British Medical Research Council and the UK Department of Health and
Nicorette was registered as a drug in Switzerland in 1978, in Canada
in 1979, and in the UK in 1980.:147 It was registered in
1981. Initially the Swedish Medical Products Agency declined to
Nicorette as a medicine because it considered smoking not an
addiction, but a lifestyle choice; and the Swedish National Board of
Health and Welfare regarded orally consumed nicotine products not as
medicine but as foodstuffs.
On January 13, 1984
Nicorette chewing gum was approved by the US Food
and Drug Administration after a 34-month review. It was brought to the
US market by
Marion Merrell Dow
Marion Merrell Dow under licence from AB Leo.
In 2016 it was the third biggest selling branded over-the-counter
medication sold in Great Britain, with sales of £66.0 million.
Nicorette Nasal spray
Nicorette Patch was introduced to the market in 1991 and the
nasal spray in 1994.
In 1996 the FDA approved the switch of
Nicorette gum and the NicoDerm
CQ transdermal nicotine patch to over-the-counter status in the
Nicorette inhaler was launched in 1996 and
(sublingual tablets) in 1999.
In 2002 the FDA changed the status of Commit lozenges to over the
counter in the US.
Nicorette launched Peppermint, the first coated nicotine
gum. A shell coating containing a sugar substitute (xylitol) and
flavouring masks the nicotine taste. In 2005 Nicorette
introduced Fresh Mint chewing gum.
In December 2008
Nicorette introduced a new semi-transparent nicotine
patch under the trade name "Invisipatch". As stated by the UK
Medicines and Healthcare Products Regulatory Agency, in addition to
this more discreet patch to encourage better customer compliance, new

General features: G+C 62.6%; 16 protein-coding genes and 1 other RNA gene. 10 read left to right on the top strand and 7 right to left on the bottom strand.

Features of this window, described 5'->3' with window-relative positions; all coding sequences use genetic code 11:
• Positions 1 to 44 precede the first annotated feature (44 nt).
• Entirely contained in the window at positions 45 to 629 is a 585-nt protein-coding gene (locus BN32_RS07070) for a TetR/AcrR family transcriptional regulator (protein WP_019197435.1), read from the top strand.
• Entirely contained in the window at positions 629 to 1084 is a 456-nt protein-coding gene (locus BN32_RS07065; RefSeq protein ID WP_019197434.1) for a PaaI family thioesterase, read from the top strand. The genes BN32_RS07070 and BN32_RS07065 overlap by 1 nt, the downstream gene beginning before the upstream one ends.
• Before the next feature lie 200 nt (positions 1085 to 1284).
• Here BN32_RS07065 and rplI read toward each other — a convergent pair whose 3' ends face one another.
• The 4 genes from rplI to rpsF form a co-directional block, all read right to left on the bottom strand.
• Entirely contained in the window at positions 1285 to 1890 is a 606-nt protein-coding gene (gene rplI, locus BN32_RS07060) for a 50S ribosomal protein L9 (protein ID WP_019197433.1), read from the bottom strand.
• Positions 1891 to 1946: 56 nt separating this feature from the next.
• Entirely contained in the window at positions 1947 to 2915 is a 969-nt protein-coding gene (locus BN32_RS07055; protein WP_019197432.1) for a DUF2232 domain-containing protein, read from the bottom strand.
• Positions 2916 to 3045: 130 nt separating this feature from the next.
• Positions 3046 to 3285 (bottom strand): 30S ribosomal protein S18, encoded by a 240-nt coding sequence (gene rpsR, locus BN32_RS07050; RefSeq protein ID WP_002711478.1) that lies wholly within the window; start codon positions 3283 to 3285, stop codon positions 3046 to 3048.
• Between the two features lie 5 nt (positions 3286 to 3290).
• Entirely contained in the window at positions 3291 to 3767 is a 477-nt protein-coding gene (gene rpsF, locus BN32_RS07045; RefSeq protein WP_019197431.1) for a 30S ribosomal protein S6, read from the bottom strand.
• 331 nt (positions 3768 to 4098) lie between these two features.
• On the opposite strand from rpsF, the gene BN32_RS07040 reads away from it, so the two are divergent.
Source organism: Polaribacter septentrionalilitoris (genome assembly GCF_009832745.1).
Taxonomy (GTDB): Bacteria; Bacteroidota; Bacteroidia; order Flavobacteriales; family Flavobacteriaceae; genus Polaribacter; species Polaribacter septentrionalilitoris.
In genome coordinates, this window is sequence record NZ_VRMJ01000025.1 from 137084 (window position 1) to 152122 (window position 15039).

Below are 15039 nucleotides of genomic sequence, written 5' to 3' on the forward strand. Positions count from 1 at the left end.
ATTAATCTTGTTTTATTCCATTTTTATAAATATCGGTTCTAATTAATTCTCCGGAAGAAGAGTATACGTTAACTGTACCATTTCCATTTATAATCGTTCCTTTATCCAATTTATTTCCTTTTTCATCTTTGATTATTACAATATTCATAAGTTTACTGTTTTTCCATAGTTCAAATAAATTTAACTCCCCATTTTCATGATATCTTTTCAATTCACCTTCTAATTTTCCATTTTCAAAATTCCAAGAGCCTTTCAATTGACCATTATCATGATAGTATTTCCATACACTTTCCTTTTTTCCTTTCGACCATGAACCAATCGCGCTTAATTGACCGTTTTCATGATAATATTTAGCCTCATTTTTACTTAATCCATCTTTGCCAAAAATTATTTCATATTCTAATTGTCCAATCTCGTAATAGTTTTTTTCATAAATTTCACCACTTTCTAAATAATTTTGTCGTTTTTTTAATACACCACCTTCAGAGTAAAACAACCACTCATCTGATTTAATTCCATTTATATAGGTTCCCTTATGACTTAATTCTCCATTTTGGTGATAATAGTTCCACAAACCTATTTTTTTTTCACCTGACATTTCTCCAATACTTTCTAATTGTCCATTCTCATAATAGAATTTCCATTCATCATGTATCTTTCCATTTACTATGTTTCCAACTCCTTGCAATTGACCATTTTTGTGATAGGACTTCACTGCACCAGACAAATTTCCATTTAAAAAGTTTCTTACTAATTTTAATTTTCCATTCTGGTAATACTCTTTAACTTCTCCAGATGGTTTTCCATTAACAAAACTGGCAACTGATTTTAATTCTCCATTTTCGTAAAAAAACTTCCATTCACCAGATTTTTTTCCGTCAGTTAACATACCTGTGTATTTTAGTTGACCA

Nicorette transdermal patches have been developed to: reduce patch
size; add a higher dosage strength of 25 mg of nicotine to the
previously available 5, 10 and 15 mg; and increase the proportion
of bioavailable nicotine).
Nicorette introduced "Icy White" chewing gum with teeth
Nicorette Mentolmint, a chewing gum with softer
At the end of November 2010
Nicorette introduced QuickMist 1 mg
mouthspray, which provides more rapid absorption of nicotine than
lozenges or gum.
In January 2011
Nicorette UK launched the ActiveStop mobile app for
iOS featuring target setting, a wish list, distractions, achievement
sharing, information and games.
Yacht race sponsorship
Nicorette has been sponsoring yacht racing since 1993 when it
partnered with Ludde Ingvall, a Finnish-born Swede who started a
non-smoking team in 1991.
The tobacco companies were ousted from land-based sports due to
legislation that stopped them from promoting themselves in other
sports… They all realized that yachting is in international waters,
under a totally different legal framework, and they all started to
sponsor yachts… I was absolutely furious when yachts (with names of
tobacco companies) started arriving on the scene… I thought it was
unfair that they were using my sport. It's a green sport, it's a
healthy sport ... it is not a sport to be hijacked.
— Ludde Ingvall, in an article
In 1995 the
Nicorette team was banned from the Cape to Rio Race,
sponsored by the tobacco company Rothmans. The captain of
“Nicorette” protested against the decision, saying that
“Rothmans is scared of the boat and the healthy lifestyle it seeks
to promote”. A spokesperson for the organizing committee of the
race later admitted that the yacht was barred because they considered
the product to be in competition with the sponsor's product. In
the same year the yacht won the Fastnet Race.
In 1997 the yacht broke the Transatlantic mono-hull record, covering
the route from
New York City
New York City to Lizard Point (Great Britain) in 11
days 13:22.58. Second and third generations of the yacht won the
Sydney to Hobart Yacht Race
Sydney to Hobart Yacht Race in 2000 and 2004.
Car race sponsorship
Nicorette DuPont race car
During the 90s
Nicorette (GlaxoSmithKline) has been sponsoring Dennis
Vitolo (ex-smoker) in Payton Coyne Racing and The Grand Prix of
Miami. In 2005 the brand entered
NASCAR race sponsorship with
Casey Mears. Since 2006
Nicorette is sponsoring Hendrick
Motorsports with Jeff Gordon's car. The brand also runs the
Nicorette's Quit Crew program to help racers quit smoking.
It has been reported that apparently the brand is supporting car races
NASCAR fans are heavy smokers.